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Excuse Me, I Have What?

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I can’t find my keys!

Where are those papers that I signed? I know they’re here somewhere.

Oh, no, I forgot my doctor’s appointment… again.

This is my 2nd fender bender in the last month.

I have bruises all over from bumping into things.

I’m so very tired.

I just can’t think straight anymore.

What is wrong with me? Am I going crazy or losing my mind?

No, it’s normal with grief. You are probably experiencing “grief fog.”

Grief fog

Have you ever heard that pregnant women sometimes experience “pregnancy brain?” Hormones change in their body and brain causing changes in the way they think or act for a while.

Well, a very similar thing happens when a loved one dies. No, it’s not just at first. It can last for months, sometimes years. Our neurochemistry changes and so do we. Concentration and focus are definitely different. In the early stages of grief, people lose or misplace things (papers, keys), have car accidents, are more prone to bumping into walls or even falling, pay less attention to self care and may even forget to brush their teeth.

Even if you were the most organized person, grief fog will change you into someone that you no longer know.

It’s like a bomb blew up in your life and everything is suddenly changed, chaotic and confusing. Your brain is no longer doing its normal daily work, it’s attempting to incorporate everything that just happened and make sense of it. It’s probably also fallen into fears of the future, safety and wellbeing.   Why did this happen? Why me? What’s going to happen now? Will I be okay? Am I safe?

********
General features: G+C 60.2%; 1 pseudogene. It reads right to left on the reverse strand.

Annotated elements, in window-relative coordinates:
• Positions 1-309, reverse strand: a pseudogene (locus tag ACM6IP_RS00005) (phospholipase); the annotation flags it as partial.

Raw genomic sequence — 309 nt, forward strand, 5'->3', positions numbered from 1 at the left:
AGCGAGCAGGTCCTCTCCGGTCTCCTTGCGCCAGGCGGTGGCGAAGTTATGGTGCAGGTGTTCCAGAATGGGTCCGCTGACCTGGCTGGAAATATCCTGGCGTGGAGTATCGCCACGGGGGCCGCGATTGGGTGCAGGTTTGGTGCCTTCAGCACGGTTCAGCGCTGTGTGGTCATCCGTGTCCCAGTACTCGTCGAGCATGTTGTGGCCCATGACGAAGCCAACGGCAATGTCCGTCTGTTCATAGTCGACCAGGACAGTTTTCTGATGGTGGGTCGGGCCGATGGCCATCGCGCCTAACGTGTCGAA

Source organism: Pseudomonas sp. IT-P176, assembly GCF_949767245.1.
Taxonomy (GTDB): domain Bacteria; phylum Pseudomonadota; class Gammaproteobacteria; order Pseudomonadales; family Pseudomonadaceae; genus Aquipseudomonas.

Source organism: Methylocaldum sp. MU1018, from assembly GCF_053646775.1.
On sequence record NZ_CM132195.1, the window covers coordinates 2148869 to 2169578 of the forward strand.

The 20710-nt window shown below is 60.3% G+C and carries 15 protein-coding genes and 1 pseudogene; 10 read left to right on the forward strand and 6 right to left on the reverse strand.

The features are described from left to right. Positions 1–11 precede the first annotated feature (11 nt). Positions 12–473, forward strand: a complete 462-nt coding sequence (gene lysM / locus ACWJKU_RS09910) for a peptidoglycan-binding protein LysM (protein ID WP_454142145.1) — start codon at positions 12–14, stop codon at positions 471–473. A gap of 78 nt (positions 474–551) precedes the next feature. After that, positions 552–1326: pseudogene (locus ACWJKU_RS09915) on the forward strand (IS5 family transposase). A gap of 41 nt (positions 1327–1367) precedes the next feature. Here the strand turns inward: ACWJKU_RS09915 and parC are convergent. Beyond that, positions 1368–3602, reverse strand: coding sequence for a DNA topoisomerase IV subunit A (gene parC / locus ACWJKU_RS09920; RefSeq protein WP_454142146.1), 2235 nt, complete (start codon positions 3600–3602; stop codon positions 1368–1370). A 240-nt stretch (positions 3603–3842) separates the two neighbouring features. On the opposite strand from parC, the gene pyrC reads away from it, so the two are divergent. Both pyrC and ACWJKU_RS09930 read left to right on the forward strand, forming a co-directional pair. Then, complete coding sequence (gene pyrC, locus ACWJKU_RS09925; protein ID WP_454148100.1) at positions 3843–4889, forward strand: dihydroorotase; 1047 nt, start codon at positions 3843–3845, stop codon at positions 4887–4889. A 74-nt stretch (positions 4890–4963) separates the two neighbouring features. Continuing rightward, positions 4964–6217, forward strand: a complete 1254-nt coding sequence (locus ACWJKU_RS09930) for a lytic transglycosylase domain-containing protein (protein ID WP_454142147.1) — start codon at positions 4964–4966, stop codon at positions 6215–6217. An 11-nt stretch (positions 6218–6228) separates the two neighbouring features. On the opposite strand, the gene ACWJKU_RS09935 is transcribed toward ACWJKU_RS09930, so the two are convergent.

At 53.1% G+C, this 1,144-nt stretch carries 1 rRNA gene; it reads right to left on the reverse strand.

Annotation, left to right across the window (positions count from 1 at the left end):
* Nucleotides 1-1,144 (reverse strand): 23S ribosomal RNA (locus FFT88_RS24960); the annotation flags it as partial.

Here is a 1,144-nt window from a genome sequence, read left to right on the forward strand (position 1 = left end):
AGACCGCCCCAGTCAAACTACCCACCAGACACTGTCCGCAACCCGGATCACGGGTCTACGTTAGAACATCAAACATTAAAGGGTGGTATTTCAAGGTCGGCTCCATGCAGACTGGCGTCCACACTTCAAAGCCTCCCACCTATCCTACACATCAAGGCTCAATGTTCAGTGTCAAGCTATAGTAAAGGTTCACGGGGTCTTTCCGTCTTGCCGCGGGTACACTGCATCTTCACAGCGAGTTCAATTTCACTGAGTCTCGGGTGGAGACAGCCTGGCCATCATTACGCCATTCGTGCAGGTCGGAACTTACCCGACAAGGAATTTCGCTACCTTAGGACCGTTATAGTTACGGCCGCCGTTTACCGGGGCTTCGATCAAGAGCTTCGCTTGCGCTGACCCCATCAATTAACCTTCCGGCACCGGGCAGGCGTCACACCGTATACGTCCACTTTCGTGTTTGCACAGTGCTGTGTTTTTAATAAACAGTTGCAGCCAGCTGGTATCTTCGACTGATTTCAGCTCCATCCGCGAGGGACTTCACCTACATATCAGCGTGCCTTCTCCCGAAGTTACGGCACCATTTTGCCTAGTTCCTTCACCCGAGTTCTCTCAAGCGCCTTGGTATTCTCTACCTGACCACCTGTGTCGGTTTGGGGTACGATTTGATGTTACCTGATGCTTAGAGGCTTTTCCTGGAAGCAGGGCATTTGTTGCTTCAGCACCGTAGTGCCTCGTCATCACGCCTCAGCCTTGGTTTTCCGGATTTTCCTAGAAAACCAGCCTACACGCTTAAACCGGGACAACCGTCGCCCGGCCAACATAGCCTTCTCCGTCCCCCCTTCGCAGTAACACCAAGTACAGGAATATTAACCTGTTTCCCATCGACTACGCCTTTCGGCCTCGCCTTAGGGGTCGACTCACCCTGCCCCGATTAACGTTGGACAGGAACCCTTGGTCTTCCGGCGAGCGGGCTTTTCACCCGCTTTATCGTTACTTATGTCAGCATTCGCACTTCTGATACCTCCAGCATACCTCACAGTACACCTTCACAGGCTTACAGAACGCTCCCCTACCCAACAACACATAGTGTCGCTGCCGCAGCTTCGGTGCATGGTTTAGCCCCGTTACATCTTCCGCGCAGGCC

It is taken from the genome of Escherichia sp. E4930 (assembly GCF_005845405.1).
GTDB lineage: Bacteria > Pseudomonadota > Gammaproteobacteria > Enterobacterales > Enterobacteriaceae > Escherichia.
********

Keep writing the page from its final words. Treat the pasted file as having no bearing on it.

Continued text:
What you’re experiencing is the brain’s reaction of mental confusion to extreme stress, trauma and grief.

The good news, it won’t last forever. The bad news, it’s happening now.

There are ways through this fogginess and confusion.

  1. Accept that it’s normal. You’ve just been through and are still going through a difficult and traumatic time. So much has changed. Make an appointment with your medical doctor to rule out any other reasons for the fog other than grief. Just knowing may help you feel some relief.
  2. Be self-compassionate and kind. You’re not yourself right now. It’s confusing when so much change happens so quickly.
  3. Be present and remind yourself to be mindful in each moment. It’s not easy but so important. “I’m not the me I knew.” Just focus on what’s in front of you. Trust that you will find yourself again.
  4. Be patient and tolerant. Your brain is foggy right now. It’s chemistry. Your whole world has changed. You may not remember or be able to concentrate right now. It’s okay. This too shall pass.
  5. Breathe — breathing helps to clear your brain and brings you calm. The way in which we breathe is crucial in helping us to be present. When people feel traumatized, they are usually breathing very shallowly and rapidly or hold their breath too long. Take time to slow and regulate your breathing. Breathe in through your nose to a slow count of three, hold the count of three, and then breathe out through your mouth to a slow count of three. Do this several times while being mindful of how you breathe.
  6. Go slow. You need the extra time right now to focus. Your energy is probably either low or hyper… that’s survival. Going slow will help you to breathe, be present and focus on just right now.
  7. Practice Guided Meditation — It has been researched and proven that consistent meditation changes neurochemistry in the brain and can bring a sense of peacefulness and calm. There is a wonderful app called “Insight Timer” that currently has over 4,793 guided meditations, including some very specific to grief, sleep and stress. Download and let teachers from all over the world guide you to some moments of peace and calm.
  8. Be with others who understand. Join a grief group. You will find that you’re not alone.

Together, you will help each other through the fog to the light at the end of this grief transition tunnel.

By Jo Christner, Psy.D.